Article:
Mooning Garden Gnomes and Other Signs of Summer
Memorial Day has passed, and the signs of burgeoning summer are all around you.
The temperature has warmed. Flowers are blooming. The trees are again full of leaves and birds. Birds that seem to have crap that is magnetically attracted to your car. And your neighbor has once again placed a mooning garden gnome facing your kitchen window.
Your neighbor has named the garden gnome Willard #5.
The first Willard met an untimely demise at the hands of some maniac with a shovel.
Willard #2 was also smashed with a shovel.
Willard #3 was backed over with a car and smashed with a shovel.
Willard #4 was hit with a brick, peed on, and smashed with a shovel.
You swear to your neighbor and the local authorities, that you had nothing to do with the Willards’ deaths, and under no circumstance would you contemplate attacking Willard #5 with a shovel.
You purchase a sledge hammer.
Your other neighbor has planted his annual garden. In the coming months, he will regale you with baskets of fresh vegetables and tales of his horticultural prowess. He will explain to you that his garden has produced so overwhelmingly, that his own family couldn’t possibly consume all the bounty themselves. He will bring jars of homemade pickles and relish. “Everyone in the world loves homemade pickles and relish, especially the way my wife makes them,” he will tell you.
You decide to plant a little garden in the corner of your yard. You want fresh tomatoes, zucchini, squash, maybe a few cukes. You have no idea what cukes are, but it’s fun to say so want them. You can imagine the bounty that will cover your dinner table, and the praise you are certain to receive from guests, satiated by the efforts of your labor and toiling. You have high hopes.
Unfortunately you run face first into one tiny problem: you don’t have a green thumb. In fact, the color more closely associated with your digits and your gardening skill, is black festering death.
You’ve purchase all of the books:
- The Beginner’s Guide To Growing A Garden.
- The Idiot’s Guide To Growing A Garden
- The Beginner-Idiot’s Guide To Growing a Garden.
- Grow A Garden Even If You’re A Chimp, (and Not Even One of Those Clever Chimps That Can Do Sign Language).
- The Guide To Growing A Garden if You’re Basically Dumb Box of Rocks.
- Does Your Presence Destroy Life? This is the Gardening Book For You.
- The Giant Catalog Of Plastic Plants.
Those books are now deposited in a bin labeled: things to be shred, burned and buried in a deep hole.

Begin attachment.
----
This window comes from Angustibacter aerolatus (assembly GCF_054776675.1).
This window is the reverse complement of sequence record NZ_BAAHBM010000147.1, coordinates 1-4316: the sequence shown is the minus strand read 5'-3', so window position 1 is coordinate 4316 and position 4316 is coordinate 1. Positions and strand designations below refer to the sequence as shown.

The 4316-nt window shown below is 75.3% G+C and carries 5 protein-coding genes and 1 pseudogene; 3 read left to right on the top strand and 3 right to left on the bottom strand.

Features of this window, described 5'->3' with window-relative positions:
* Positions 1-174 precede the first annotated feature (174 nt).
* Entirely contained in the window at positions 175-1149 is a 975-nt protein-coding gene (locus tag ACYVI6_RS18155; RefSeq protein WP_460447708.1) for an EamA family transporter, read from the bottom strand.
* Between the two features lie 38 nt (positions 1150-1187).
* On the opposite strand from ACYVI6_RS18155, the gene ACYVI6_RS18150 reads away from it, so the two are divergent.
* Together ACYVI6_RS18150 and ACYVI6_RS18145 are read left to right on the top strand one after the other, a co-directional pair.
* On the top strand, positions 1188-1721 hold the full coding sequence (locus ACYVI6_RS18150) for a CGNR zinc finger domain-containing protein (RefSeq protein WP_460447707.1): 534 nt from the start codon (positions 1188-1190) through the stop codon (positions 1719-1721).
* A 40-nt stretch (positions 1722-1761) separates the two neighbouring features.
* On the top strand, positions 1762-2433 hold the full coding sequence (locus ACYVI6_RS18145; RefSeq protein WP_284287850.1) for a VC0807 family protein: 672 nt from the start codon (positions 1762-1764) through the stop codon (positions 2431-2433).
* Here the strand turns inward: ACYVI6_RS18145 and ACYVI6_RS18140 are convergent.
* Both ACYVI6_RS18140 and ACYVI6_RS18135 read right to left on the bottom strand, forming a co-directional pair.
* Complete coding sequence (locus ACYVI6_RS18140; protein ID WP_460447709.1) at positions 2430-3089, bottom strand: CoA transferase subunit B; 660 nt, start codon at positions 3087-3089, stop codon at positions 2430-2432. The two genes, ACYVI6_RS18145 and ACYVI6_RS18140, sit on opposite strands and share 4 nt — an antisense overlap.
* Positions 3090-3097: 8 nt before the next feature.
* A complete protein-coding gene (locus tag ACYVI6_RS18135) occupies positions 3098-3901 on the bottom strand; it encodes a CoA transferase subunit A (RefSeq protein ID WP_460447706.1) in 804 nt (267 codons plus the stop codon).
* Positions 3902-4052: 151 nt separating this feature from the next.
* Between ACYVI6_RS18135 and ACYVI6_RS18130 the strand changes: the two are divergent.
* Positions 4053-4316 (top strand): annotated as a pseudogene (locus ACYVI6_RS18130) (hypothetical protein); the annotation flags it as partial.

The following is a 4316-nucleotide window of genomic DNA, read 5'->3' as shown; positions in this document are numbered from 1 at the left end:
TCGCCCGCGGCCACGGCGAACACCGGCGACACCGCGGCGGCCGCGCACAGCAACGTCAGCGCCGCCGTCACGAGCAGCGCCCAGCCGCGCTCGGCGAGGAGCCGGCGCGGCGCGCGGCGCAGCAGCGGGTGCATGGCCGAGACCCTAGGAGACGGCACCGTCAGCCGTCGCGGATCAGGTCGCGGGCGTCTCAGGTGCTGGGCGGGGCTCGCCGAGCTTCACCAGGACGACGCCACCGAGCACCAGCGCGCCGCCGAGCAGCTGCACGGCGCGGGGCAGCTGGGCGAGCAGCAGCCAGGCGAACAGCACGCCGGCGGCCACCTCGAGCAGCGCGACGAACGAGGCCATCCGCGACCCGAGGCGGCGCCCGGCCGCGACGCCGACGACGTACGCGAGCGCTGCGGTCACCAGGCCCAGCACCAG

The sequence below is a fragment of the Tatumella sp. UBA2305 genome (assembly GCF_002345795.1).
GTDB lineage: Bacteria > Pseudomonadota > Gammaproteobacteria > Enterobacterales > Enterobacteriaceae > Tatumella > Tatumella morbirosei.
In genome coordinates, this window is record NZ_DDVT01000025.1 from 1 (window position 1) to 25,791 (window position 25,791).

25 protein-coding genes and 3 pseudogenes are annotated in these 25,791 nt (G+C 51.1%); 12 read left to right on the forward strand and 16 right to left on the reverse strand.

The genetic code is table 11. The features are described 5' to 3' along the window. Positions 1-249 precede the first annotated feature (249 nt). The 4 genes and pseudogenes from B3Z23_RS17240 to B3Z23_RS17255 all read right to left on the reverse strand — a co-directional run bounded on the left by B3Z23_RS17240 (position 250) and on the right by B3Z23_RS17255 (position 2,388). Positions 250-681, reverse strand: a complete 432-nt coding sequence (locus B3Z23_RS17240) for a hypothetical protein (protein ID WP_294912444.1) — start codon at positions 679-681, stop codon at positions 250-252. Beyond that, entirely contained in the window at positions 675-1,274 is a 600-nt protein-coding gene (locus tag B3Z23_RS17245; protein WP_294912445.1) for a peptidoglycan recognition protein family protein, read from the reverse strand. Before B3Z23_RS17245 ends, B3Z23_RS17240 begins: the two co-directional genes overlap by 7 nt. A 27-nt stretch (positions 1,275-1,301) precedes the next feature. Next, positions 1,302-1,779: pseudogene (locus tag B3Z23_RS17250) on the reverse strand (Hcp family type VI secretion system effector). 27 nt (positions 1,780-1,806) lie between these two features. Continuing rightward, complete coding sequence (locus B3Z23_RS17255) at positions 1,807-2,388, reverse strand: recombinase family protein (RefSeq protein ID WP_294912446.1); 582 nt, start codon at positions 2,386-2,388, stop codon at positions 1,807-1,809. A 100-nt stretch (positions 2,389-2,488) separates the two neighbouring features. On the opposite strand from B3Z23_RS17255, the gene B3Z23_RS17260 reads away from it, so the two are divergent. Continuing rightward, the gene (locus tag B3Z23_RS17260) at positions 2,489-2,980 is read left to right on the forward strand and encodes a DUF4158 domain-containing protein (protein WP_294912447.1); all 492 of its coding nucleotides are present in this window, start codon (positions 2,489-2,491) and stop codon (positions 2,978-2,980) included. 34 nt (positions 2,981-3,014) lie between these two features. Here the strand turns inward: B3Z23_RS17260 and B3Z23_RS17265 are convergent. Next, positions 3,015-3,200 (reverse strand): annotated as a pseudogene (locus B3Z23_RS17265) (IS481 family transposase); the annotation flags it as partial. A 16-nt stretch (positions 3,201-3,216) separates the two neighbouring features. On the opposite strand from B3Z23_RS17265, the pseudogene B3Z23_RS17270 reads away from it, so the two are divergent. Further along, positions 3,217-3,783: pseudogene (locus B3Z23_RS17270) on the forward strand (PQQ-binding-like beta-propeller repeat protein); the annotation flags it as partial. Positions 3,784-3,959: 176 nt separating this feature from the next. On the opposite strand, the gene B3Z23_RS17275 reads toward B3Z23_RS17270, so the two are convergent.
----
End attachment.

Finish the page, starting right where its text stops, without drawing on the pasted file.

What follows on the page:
Note: you purchased a few plastic plants, they inexplicably turned brown and fell apart. You choose to ignore the metaphysical ramifications that you were able to kill plastic.
You are now known as the “Grim Reaper” at every nursery and ag center in the area.
Undaunted, you redouble your efforts.
You read that Native Americans placed a dead fish with the kernel when they planted corn. You consider raiding the family fish tank, but don’t want to go through that drama again. Seriously, who gets that attached to fish?
Modifying slightly, you put a fish stick in the ground with every seed you plant. It doesn’t seem to help. You write a nasty letter to Mrs. Paul’s frozen seafood company, making wild accusations about artificial ingredients.
Mrs. Paul, who lives down the street from you accidentally receives the letter. Icy stares ensue.
Stupid Post Office.
Your neighbor comments on how sickly your cukes look, but the weeds are growing robustly.
You try come up with a clever retort, but you’re not clever.
“You’re a cuke,” you finally yell…five minutes after he’s left.
At last you have some success, only to discover that fresh vegetables are enjoyed by several of nature’s pests: bugs, worms, mice, gophers, and Gerald the neighbor kid.
You also discover that Gerald likes to pee on things. You purchase a taser. But you won’t use it on Gerald–the local authorities have confiscated it.
Stupid local authorities.
Finally, you discover the answer to all your problems; it’s called the farmers market.
Your dinner table now abounds with natures bounty, the fruits of hard labor and toiling, just not yours.
Sorry, that’s not right. Mostly.